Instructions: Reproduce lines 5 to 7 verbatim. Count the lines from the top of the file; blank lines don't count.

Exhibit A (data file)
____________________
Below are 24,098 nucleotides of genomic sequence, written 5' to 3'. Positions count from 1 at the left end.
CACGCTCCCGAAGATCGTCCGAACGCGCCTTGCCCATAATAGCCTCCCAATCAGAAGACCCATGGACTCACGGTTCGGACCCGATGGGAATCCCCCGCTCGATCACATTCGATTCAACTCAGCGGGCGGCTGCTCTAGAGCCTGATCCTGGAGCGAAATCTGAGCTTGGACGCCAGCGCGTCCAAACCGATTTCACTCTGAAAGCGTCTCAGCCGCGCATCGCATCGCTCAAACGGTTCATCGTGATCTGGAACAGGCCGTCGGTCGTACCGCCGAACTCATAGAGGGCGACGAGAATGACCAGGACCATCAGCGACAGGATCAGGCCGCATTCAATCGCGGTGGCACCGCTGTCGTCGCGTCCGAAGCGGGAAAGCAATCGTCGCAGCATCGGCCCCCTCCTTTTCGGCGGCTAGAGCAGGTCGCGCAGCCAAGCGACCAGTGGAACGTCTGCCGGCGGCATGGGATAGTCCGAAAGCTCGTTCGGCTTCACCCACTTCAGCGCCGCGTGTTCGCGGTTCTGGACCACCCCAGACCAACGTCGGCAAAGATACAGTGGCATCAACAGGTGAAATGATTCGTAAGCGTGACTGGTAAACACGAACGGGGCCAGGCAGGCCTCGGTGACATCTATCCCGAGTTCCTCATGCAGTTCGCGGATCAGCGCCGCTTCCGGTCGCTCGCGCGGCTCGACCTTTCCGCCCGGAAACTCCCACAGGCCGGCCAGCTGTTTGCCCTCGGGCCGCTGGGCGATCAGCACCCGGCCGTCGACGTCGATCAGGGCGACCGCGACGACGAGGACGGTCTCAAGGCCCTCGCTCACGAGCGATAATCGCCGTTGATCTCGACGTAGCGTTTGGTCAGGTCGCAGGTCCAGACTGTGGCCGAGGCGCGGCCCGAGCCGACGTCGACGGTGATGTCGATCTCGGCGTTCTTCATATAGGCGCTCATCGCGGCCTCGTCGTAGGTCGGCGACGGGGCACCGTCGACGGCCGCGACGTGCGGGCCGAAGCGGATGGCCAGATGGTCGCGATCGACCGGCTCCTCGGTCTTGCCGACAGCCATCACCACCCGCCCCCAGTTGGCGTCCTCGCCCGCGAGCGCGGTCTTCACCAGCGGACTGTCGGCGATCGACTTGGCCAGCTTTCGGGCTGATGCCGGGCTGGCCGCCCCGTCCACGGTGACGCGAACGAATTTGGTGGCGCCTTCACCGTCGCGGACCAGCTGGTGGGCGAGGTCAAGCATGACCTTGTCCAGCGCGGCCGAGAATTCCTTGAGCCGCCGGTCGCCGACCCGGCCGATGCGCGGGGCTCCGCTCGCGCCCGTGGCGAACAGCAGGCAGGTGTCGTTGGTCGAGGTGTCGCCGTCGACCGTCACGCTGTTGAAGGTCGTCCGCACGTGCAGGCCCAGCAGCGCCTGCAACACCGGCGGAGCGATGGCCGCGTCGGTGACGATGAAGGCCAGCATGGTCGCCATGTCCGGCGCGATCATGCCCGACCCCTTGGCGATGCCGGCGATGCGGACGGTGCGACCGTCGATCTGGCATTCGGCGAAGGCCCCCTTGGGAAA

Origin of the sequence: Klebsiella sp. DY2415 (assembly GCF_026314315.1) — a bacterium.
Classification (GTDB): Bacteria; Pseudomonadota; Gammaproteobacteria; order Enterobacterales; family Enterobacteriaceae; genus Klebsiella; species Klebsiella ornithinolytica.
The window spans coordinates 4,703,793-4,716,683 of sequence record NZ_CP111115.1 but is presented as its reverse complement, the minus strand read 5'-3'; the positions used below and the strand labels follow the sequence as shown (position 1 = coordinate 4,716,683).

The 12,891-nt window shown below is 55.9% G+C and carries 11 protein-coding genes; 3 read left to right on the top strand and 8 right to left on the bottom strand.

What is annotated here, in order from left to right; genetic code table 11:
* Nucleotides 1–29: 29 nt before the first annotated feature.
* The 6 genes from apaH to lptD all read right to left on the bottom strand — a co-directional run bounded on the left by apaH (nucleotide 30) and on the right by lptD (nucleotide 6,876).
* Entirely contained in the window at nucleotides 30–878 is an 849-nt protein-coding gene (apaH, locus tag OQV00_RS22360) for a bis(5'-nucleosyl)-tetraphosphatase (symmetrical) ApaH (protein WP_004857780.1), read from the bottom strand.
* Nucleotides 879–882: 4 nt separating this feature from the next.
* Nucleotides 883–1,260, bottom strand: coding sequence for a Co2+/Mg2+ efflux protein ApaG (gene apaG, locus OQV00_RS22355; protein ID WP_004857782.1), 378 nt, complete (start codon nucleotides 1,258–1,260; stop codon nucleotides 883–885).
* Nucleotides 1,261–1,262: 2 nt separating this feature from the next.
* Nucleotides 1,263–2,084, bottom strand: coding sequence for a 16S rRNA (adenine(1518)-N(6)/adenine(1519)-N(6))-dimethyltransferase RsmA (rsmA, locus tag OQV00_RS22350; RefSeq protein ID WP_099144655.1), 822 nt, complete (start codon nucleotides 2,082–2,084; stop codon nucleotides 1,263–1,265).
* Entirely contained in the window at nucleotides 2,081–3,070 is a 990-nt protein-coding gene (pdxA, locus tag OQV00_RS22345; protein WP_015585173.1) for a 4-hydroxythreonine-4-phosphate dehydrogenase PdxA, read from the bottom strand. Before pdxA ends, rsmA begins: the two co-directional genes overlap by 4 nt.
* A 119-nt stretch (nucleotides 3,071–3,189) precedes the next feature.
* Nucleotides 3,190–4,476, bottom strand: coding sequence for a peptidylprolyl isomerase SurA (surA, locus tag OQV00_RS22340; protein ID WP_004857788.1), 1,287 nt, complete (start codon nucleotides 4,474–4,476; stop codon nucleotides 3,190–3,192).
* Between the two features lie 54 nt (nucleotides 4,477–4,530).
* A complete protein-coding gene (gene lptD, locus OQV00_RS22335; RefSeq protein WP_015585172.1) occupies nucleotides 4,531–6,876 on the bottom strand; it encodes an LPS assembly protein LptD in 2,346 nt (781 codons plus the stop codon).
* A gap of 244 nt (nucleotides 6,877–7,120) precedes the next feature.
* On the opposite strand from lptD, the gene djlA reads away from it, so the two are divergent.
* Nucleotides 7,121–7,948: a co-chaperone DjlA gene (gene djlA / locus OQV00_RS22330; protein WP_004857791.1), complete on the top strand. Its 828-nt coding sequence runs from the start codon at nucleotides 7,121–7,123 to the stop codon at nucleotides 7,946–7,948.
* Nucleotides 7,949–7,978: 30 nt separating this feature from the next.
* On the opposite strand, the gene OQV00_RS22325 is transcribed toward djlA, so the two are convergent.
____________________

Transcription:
The window spans coordinates 4,703,793-4,716,683 of sequence record NZ_CP111115.1 but is presented as its reverse complement, the minus strand read 5'-3'; the positions used below and the strand labels follow the sequence as shown (position 1 = coordinate 4,716,683).

The 12,891-nt window shown below is 55.9% G+C and carries 11 protein-coding genes; 3 read left to right on the top strand and 8 right to left on the bottom strand.

What is annotated here, in order from left to right; genetic code table 11: